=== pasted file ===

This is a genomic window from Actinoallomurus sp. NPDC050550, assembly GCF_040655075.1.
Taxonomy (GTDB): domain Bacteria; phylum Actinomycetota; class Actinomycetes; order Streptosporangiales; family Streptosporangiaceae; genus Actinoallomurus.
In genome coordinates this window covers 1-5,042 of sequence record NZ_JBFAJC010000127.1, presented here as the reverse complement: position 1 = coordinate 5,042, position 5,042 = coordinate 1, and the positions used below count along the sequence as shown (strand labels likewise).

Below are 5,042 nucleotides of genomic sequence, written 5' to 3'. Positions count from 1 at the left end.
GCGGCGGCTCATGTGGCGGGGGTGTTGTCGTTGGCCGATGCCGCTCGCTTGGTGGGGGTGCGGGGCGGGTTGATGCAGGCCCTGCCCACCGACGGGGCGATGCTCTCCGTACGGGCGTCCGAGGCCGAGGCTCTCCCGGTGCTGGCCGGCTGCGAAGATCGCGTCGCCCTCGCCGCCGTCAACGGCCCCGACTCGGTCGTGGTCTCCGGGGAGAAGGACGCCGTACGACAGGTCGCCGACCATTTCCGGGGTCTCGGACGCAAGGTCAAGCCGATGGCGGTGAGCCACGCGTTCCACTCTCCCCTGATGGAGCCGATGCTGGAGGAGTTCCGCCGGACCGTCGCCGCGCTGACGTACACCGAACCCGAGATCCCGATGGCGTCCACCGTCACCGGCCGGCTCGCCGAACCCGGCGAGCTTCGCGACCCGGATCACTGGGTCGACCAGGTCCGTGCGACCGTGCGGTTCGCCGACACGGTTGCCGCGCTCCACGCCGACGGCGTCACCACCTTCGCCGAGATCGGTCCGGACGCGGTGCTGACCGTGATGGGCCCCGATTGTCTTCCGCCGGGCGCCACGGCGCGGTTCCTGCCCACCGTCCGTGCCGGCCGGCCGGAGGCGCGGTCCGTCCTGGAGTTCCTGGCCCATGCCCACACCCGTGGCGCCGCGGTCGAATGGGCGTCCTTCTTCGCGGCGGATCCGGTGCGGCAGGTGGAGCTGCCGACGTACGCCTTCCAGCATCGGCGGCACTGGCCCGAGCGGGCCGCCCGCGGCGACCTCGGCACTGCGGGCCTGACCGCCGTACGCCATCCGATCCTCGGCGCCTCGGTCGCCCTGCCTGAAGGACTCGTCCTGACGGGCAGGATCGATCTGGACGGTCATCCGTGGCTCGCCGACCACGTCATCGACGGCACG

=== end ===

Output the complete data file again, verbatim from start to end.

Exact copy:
This is a genomic window from Actinoallomurus sp. NPDC050550, assembly GCF_040655075.1.
Taxonomy (GTDB): domain Bacteria; phylum Actinomycetota; class Actinomycetes; order Streptosporangiales; family Streptosporangiaceae; genus Actinoallomurus.
In genome coordinates this window covers 1-5,042 of sequence record NZ_JBFAJC010000127.1, presented here as the reverse complement: position 1 = coordinate 5,042, position 5,042 = coordinate 1, and the positions used below count along the sequence as shown (strand labels likewise).

Below are 5,042 nucleotides of genomic sequence, written 5' to 3'. Positions count from 1 at the left end.
GCGGCGGCTCATGTGGCGGGGGTGTTGTCGTTGGCCGATGCCGCTCGCTTGGTGGGGGTGCGGGGCGGGTTGATGCAGGCCCTGCCCACCGACGGGGCGATGCTCTCCGTACGGGCGTCCGAGGCCGAGGCTCTCCCGGTGCTGGCCGGCTGCGAAGATCGCGTCGCCCTCGCCGCCGTCAACGGCCCCGACTCGGTCGTGGTCTCCGGGGAGAAGGACGCCGTACGACAGGTCGCCGACCATTTCCGGGGTCTCGGACGCAAGGTCAAGCCGATGGCGGTGAGCCACGCGTTCCACTCTCCCCTGATGGAGCCGATGCTGGAGGAGTTCCGCCGGACCGTCGCCGCGCTGACGTACACCGAACCCGAGATCCCGATGGCGTCCACCGTCACCGGCCGGCTCGCCGAACCCGGCGAGCTTCGCGACCCGGATCACTGGGTCGACCAGGTCCGTGCGACCGTGCGGTTCGCCGACACGGTTGCCGCGCTCCACGCCGACGGCGTCACCACCTTCGCCGAGATCGGTCCGGACGCGGTGCTGACCGTGATGGGCCCCGATTGTCTTCCGCCGGGCGCCACGGCGCGGTTCCTGCCCACCGTCCGTGCCGGCCGGCCGGAGGCGCGGTCCGTCCTGGAGTTCCTGGCCCATGCCCACACCCGTGGCGCCGCGGTCGAATGGGCGTCCTTCTTCGCGGCGGATCCGGTGCGGCAGGTGGAGCTGCCGACGTACGCCTTCCAGCATCGGCGGCACTGGCCCGAGCGGGCCGCCCGCGGCGACCTCGGCACTGCGGGCCTGACCGCCGTACGCCATCCGATCCTCGGCGCCTCGGTCGCCCTGCCTGAAGGACTCGTCCTGACGGGCAGGATCGATCTGGACGGTCATCCGTGGCTCGCCGACCACGTCATCGACGGCACG